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Parade the Circle
On the afternoon of Saturday, June 8, Wade Oval will come alive with color, art, music, and creativity. The Cleveland Museum of Art’s Parade the Circle is Greater Cleveland’s signature summer event and it is just around the corner. In anticipation of our annual celebration, we spoke with two of Parade the Circle’s veteran staff for a behind-the-scenes look at how this one-of-a-kind event comes together.
Jesse Rhinehart has been the Production Manager for Parade the Circle since the beginning—that’s 23 years. He is married to the Parade’s creator and visionary, Robin Van Lear, and together they brought the concept with them to Cleveland from California, where Robin was the artistic director of The Summer Solstice Parade in Santa Barbara. She designed the first Parade the Circle in 1990 for the museum’s 75th anniversary.
Wendy Mahon is a featured artist and has been involved with Parade the Circle since 1996. She also leads workshops for participants and conducts community outreach. She is originally from Trinidad and Tobago.
Every Parade the Circle begins with a new theme – this year’s is Sol de Luna Nueva (Sunshine of the New Moon). Once participants have a design that encompasses the theme, they can join the museum’s workshops to help breathe life into their idea with help from artists like Wendy Mahon. Wendy leads the mask making workshops and helps people create headpieces to wear in the Parade out of cardboard, paper and papier mâché There are also costume-making workshops and the tent outside for large productions. Ms. Mahon says everyone from professional artists to little kids is welcome at the workshops, which are held the five weeks prior to Parade day. Wendy also conducts outreach by going into the community to help schools and groups create ensembles for the Parade.
For Jesse Rhinehart, the Parade process begins in January or February each year - thinking about the previous year’s event and how to build on and improve techniques, materials, tools, etc. Rhinehart manages the Parade logistics. The museum has a Community Arts studio in the Flats and it is Jesse’s job to oversee the movement of material from there to the temporary workshop tent. Jesse and fellow Production Manager, Mark Jenks, oversee the tent, which is set up on Wade Oval every year and is where all of the large pieces are made. Jesse also leads artist workshops and helps them construct the big pieces, like floats and giant puppets.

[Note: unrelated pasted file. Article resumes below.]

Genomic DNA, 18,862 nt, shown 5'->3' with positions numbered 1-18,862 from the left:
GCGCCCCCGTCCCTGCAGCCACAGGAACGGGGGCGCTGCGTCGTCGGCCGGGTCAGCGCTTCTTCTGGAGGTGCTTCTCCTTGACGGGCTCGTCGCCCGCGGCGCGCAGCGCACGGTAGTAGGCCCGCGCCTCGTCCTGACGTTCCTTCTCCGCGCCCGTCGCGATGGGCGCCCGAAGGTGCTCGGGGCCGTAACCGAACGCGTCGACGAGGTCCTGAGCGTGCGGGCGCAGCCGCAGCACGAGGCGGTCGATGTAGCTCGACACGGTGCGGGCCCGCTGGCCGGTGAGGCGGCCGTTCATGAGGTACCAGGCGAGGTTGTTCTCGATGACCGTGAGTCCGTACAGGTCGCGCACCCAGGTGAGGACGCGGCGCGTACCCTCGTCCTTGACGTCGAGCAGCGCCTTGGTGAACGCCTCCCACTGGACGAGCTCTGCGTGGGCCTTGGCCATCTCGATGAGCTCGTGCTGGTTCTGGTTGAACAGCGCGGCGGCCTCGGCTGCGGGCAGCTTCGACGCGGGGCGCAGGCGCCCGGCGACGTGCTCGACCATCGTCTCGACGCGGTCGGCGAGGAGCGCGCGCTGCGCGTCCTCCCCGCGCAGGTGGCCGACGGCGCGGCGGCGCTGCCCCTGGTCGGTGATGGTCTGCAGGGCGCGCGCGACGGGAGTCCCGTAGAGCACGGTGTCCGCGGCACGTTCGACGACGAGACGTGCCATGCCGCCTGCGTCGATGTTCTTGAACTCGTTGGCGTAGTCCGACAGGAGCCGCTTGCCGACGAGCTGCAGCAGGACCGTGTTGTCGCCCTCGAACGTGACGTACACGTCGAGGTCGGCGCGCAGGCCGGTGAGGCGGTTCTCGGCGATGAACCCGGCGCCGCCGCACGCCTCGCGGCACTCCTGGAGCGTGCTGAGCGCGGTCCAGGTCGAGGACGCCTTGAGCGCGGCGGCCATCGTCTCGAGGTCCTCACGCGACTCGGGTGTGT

Ms. Mahon says Parade the Circle reminds her of one of the biggest festivals from her home country. Trinidad and Tobago has a huge Carnival event two days before Lent every year, similar to Mardi Gras. “Parade the Circle and Carnival are similar in that they both celebrate the arts in all its forms and expressions,” Wendy says. Parade the Circle has had visiting artists from Trinidad and Tobago, other than Wendy, for several years. This year’s Parade features two artists, Kelvin Keli Cadiz and Rudolph “Murphy” Winters, from Trinidad. Wendy notes that several Parade staff has visited Trinidad in the past to work on the Carnival celebration and absorb new ideas and techniques. One of her favorite Parade memories was the year when there were at least five visiting artists from Trinidad. “It felt a little like home here in Cleveland,” said Wendy.
Over the past 20 years, Jesse Rhinehart has seen Parade the Circle has grown exponentially. “The level of public acceptance has gone from zero knowledge of the event, to Parade being one of the most popular events not only in Cleveland but in the state and maybe beyond,” he says. “How many one day events, void of big name celebrities or entertainment acts bring 70,000 people?” —We couldn’t have said it better ourselves.
Come see the incredible work of Jesse, Wendy and countless other dedicated artists on Saturday, June 8 for Parade the Circle 2013. The Parade starts at noon with Circle Village, presented by University Circle Inc., running from 11 a.m.–4 p.m.